Isn’t it, like, illegal to refuse to accept US currency?
You have to accept some type of U.S. currency. But there is no law that says it must be in the form of cash.
We should aim for a thread in every forum :P
Yeah. Online retailers, for instance, often don’t accept cash, either. It’s not a big deal.
I studied this law pretty closely when I worked for the US Mint. It stems from some Coinage Act, I forget what year. Edit: I think it was 1965.
Basically, you must accept US Currency for any debt owed you. This means you can’t refuse payment once debt is incurred. So, for instance if you go into a restaurant and eat a meal, they must accept Us Currency as consideration for said debt. If you want to pay your mortgage in cash, they must accept. Same with taxes owed to the government, fees, civil lawsuit damages, etc.
However, sellers are NOT required to accept cash as payment for goods offered. Examples would be credit card only vending machines, online retailers, anyone like that. Notice on US currency it says “For All Debts Public and Private”. Debts, not payment. Subtle distinction but there you go.
So what’s the thinking behind banning cash? Is it easier to trace the unlocked iPhones serial numbers to credit card numbers?
No. You merely refuse to sell the phone to anyone who has used that card to purchase two iPhones already.
The point is moot if you have Discovercard, though, because you can generate one-time credit card numbers for online purchases.
This is positively ridiculous.
Unfortunately, people are sheep and they won’t stop buying iPhones because of it, though they really should.
Ridiculous because clearly Apple should be charging $1000 for the iPhone Dave?
Why is it ridiculous? Apple doesn’t want their product, however popular, to fall prey to widespread holiday speculation.
How many people really walk into an Apple store and pull out a giant wad of cash to buy stuff?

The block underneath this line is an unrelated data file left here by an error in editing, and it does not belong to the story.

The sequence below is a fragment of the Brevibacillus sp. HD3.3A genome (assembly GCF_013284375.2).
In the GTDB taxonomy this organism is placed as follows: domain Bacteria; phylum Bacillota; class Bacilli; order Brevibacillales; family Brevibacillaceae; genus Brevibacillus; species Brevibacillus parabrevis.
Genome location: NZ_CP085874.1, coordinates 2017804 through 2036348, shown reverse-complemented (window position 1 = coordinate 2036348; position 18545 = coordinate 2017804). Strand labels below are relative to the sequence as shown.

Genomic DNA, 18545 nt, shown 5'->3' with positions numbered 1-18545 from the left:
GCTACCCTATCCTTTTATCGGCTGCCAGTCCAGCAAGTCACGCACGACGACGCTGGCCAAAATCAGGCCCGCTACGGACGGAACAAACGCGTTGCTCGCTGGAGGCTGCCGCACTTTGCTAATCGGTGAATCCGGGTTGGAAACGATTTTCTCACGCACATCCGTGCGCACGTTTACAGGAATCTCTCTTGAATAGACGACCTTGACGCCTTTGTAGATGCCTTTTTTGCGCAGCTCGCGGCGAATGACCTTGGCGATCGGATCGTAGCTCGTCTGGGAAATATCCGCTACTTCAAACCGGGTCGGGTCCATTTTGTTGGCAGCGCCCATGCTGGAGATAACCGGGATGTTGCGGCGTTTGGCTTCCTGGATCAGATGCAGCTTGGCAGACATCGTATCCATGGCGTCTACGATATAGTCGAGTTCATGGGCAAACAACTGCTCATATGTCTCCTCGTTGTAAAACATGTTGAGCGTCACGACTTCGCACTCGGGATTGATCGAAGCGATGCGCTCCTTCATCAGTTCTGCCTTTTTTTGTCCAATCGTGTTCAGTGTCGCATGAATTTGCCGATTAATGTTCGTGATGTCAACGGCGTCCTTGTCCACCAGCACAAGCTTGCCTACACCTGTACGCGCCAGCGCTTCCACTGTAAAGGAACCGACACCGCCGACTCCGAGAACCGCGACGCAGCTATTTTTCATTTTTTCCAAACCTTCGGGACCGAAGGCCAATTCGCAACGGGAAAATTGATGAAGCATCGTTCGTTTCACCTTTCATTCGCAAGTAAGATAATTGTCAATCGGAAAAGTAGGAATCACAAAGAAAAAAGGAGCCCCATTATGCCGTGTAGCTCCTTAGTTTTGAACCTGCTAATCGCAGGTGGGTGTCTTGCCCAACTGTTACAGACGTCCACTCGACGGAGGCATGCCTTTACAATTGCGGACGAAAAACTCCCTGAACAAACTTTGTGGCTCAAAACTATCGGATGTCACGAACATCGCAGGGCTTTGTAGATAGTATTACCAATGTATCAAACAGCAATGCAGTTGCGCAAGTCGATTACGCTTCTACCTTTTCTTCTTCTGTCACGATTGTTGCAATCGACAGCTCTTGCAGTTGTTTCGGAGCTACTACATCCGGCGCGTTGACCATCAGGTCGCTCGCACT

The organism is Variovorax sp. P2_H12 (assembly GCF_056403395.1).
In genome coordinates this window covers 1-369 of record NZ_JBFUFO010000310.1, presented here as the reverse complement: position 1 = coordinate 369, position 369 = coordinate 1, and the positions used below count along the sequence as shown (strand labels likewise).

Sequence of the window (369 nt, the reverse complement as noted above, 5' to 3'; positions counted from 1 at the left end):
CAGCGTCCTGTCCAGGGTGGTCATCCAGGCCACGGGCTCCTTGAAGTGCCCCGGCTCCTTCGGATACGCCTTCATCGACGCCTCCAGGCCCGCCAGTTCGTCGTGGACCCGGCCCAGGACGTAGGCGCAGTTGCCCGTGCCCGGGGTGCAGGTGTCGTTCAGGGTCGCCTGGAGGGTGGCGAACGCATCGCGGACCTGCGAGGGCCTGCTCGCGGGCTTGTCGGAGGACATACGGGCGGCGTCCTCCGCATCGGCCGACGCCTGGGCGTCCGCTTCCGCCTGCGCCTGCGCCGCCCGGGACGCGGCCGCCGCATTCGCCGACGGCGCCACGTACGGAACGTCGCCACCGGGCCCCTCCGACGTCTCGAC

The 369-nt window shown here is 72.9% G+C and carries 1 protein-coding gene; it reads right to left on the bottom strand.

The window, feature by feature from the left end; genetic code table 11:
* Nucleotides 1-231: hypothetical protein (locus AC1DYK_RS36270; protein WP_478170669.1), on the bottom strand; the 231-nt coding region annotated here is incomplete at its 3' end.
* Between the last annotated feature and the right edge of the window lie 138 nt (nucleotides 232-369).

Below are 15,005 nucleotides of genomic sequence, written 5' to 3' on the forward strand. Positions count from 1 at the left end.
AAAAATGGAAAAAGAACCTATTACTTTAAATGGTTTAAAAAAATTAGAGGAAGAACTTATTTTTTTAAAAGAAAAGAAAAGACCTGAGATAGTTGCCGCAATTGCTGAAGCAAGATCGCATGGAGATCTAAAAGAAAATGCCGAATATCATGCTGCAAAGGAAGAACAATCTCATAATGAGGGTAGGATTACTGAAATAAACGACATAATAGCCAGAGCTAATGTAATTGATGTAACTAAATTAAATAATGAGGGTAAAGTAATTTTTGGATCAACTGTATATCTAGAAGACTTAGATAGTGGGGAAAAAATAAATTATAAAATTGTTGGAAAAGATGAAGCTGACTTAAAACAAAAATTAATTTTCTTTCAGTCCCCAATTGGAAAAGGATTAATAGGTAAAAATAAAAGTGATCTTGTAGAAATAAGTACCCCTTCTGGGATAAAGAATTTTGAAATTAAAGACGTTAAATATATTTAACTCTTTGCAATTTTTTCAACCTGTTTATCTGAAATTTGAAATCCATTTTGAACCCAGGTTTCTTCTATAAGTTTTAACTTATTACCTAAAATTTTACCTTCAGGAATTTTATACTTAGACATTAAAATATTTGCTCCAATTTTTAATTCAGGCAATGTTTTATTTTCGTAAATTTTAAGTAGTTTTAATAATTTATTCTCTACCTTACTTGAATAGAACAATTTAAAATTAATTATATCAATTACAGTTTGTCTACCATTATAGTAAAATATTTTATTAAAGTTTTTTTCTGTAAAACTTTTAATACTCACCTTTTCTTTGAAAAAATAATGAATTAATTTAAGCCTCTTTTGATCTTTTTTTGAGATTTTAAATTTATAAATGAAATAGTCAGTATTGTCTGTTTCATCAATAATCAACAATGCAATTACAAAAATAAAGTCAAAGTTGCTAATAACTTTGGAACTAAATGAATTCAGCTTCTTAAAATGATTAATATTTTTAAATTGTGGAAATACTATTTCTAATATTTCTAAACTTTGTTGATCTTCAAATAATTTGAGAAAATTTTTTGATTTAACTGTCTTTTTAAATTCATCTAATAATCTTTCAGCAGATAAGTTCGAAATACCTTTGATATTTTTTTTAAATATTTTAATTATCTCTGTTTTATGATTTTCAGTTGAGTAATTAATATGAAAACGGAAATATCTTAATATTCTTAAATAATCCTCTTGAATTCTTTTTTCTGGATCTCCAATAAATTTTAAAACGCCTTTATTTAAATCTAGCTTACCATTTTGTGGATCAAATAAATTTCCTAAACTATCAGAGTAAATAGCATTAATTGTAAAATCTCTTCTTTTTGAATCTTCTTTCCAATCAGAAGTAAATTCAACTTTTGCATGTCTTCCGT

I fail to see how Apple is hurting the ability of the consumer to, you know, actually be able to buy one of their phones this Christmas.
It’s cash. It’s real money. Hence, it’s ridiculous.
Your post smacks of the same kind of bullshit that has led us to the current DRM laws. Gotta protect that big business! They need our consumer help!
Dave is right. Cash is money. The end.
Doesn’t Apple have enough publicity issues right now that they constantly need to announce a new foot up their own asses every few days?
Um, how is this Apple protecting themselves? How is it something other than Apple caring that people are able to buy iPhones without having to resort to paying a mark-up on eBay?
This is 2007, not 1957, please explain to me how this is a consumer hostile move for people in the market for a $400 phone.
I wish Sony had gone with this approach for the PS2, or something like it. Not so much for the PS3, because watching those auctions die on their own was hilarious. But definitely for the PS2.
Publicity issues? Apple is kicking ass and taking names. This is the best Apple’s ever been. What are you talking about?
I we had little thumbs up or little stars or little Kitsunes for helpful, informative posts, I would give this one. Very interesting.
The bricking, the price drop, the bricking reversal etc.
That would make sense if their product was being released to high demand during the holidays, but it’s been out for months with plenty of supply.
I’m guessing that they don’t want it being bought by professional unlockers who will unlock them and sell them at a markup for any network.
True, but demand for the holiday quarter is likely to be high.
At this same time, you’re right about the side effect of also suppressing unlock resellers. I guess the question will be whether or not Apple continues the policy after the holidays.
Pre-paid debit cards are hard to come by these days.
Apple’s hilarious. If people are speculating in your product, you haven’t raised the price enough, you dumbasses. I guess they’re going for the limited production run/hype angle.